-Some misguided souls have argued the fear trade is leaving the market. Apparently, the world is a safer place and that’s why gold is trading down 10%. This is such a ridiculous supposition that I find it difficult to address. During the last 6 weeks North Korea has sent a missile over Japan, the Taliban are enforcing Islamic rule in parts of Pakistan as war brews and meanwhile, our President is bowing to kings in the Middle East and forming a rather dubious book club with dictators in South America. I think the real reason for the 10% swing in Gold is really rather boring. No market goes up in a straight line. Corrections are necessary to shake out the weak holders and build a base to launch new assaults on the old highs. Since this is a mundane answer it would never work on CNBC. The news media needs to sensationalize in order to captivate. Beware, sometimes market volatility creates news, which can be misleading.

-I will conclude with a comment about the IMF Gold sales and a friendly wager. First, let me be clear, the proposed sale by the IMF is not new information and therefore was not a shock to Gold market participants. The G20 communique read, “…Additional resources from agreed sales of IMF gold…” will go to support developing countries. This is not a declaration of new sales agreements. Second, the communique read, “…To provide $6 billion…over the next 2 to 3 years…” Let’s breakdown the numbers shall we?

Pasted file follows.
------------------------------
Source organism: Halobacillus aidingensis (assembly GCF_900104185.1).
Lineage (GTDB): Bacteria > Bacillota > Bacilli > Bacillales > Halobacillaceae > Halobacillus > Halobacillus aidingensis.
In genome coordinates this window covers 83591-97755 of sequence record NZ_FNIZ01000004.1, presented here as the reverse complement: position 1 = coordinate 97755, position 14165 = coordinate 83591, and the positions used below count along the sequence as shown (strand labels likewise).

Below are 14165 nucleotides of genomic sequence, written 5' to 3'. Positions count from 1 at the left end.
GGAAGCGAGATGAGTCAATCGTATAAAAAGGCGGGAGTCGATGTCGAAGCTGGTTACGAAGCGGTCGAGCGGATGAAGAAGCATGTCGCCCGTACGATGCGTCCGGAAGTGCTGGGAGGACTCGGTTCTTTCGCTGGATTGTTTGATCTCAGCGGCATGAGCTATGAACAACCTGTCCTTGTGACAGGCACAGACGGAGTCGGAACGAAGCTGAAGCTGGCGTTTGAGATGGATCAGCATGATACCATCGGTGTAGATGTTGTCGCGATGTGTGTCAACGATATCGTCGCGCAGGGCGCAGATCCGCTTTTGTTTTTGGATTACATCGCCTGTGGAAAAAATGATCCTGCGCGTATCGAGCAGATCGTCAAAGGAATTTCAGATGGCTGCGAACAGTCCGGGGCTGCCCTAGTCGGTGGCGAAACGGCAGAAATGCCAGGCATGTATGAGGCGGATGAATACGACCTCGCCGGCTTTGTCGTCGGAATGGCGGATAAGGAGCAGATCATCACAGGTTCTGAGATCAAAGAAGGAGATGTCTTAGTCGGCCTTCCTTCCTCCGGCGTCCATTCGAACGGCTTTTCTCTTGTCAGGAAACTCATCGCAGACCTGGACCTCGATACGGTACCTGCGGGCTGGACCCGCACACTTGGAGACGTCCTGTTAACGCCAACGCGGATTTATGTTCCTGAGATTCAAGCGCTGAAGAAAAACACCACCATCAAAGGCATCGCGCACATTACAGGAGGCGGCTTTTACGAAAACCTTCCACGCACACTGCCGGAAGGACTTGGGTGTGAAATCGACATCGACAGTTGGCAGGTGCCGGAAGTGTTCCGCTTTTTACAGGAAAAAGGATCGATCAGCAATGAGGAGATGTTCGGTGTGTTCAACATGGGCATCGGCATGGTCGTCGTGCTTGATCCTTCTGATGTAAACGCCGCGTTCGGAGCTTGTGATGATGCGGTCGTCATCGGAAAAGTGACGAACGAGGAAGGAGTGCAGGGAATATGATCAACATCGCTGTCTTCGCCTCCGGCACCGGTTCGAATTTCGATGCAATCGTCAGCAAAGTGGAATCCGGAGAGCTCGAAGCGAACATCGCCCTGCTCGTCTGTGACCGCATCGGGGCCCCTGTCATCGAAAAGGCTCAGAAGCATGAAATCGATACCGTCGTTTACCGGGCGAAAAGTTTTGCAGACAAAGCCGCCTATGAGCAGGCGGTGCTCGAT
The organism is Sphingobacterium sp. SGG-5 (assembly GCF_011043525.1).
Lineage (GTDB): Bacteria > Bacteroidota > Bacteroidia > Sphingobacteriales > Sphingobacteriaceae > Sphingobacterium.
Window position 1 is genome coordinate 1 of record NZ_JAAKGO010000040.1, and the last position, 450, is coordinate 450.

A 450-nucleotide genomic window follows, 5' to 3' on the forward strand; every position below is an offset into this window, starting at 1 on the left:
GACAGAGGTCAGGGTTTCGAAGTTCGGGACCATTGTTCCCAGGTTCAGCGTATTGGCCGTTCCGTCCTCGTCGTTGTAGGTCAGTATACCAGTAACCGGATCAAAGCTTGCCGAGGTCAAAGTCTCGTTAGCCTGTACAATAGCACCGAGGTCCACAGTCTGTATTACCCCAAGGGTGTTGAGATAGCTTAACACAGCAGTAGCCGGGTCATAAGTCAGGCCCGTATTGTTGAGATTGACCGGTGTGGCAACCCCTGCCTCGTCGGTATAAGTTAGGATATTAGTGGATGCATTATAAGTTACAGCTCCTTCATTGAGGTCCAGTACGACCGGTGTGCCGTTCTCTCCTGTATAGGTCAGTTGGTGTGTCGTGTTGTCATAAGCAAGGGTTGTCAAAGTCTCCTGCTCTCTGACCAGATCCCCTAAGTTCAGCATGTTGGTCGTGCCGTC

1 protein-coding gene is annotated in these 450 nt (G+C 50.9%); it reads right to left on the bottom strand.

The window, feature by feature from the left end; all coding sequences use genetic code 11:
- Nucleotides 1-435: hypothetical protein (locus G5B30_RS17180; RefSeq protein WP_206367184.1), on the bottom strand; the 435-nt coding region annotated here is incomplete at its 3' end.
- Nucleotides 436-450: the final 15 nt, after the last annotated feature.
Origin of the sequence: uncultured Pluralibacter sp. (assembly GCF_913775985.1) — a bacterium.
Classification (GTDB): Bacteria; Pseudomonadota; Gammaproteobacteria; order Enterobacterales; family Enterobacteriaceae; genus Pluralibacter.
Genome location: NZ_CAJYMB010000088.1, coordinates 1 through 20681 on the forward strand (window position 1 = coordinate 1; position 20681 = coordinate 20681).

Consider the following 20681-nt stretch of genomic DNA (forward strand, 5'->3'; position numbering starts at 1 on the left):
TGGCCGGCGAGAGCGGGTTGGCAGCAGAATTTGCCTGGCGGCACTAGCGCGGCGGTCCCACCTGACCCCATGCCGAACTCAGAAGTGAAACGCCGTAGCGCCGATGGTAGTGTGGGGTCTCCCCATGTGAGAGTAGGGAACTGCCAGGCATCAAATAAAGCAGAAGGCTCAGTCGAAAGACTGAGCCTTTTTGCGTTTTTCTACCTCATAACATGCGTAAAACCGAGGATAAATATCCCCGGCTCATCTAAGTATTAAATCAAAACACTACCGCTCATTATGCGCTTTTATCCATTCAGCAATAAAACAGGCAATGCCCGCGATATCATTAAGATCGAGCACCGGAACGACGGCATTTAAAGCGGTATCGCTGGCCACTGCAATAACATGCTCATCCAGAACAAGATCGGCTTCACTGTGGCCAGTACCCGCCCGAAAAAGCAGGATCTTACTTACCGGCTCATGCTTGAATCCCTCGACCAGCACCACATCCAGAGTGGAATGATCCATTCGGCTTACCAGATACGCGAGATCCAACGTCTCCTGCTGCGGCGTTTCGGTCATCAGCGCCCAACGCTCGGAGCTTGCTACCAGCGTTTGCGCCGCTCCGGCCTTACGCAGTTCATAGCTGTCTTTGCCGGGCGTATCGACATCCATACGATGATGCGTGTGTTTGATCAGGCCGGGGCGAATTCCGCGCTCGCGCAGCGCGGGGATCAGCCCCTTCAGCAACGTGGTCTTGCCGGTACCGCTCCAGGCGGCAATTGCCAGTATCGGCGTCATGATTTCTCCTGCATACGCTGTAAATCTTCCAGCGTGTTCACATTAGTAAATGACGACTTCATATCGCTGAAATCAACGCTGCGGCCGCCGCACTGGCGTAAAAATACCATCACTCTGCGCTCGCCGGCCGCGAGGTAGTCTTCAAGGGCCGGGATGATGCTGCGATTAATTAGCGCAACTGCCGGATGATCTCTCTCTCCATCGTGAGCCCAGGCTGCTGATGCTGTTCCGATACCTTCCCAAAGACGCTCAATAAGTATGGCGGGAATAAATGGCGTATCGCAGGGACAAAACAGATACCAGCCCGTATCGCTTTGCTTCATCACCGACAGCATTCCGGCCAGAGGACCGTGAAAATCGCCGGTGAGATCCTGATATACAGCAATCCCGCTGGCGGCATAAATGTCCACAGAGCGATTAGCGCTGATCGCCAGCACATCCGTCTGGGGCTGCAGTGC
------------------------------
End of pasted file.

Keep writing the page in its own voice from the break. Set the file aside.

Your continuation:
IMF holds 103.4 million ounces

Current value of holdings at $900/ounce = $93.6 billion

Proposed sale as per communique = $6 billion roughly 6.6 million ounces

Avg. daily ounces traded on the London Bullion Market as of Feb. 2009 = 23.8 million ounces

6.6 million ounces sold will have virtually no impact on the Gold market today let alone over the next 2 -3 years.

And here comes the wager: Western central banks scoff at the importance of Gold and attempt to manipulate the metal lower with well-timed comments and outright sales in order to continue the farce of fiat currency creation. Meanwhile, the East is buying with ever increasing vigor. If the IMF wanted to sell this 6.6 million ounces all at once China could very well be the buyer. We will wager that the day this deal is announced Gold prices will end higher not lower. In fact, we would not be surprised to see the Chinese bid a premium for the entire IMF Gold position. Curious about the Mandarin metal mandate? Look no further:

China reveals it has 1,054 tons of gold
– Reuters Reuters reports China revealed on Friday that it had quietly raised its gold reserves by three-quarters since 2003, increasing its holdings to 1,054 tons and confirming years of speculation it had been buying. Hu Xiaolian, head of the State Administration of Foreign Exchange, told Xinhua news agency in an interview that the country’s reserves had risen by 454 tons from 600 tons since 2003, when China last adjusted its state gold reserves figure. The world gold market has been buzzing with talk about China buying gold for years as the country’s foreign exchange reserves have rocketed, and speculation has picked up since the global economic crisis threatened to weaken the value of those reserves. Gold prices jumped on the news and were up 1% on the day at $910.80 an ounce at 0540 GMT. By a Reuters calculation, China’s holding of gold would be worth $30.9 bln at current prices.

About Bret Rosenthal

Interpreting the news that moves markets. Principal of RCM, LLC, and founding partner of the Fortune's Favor Family of Funds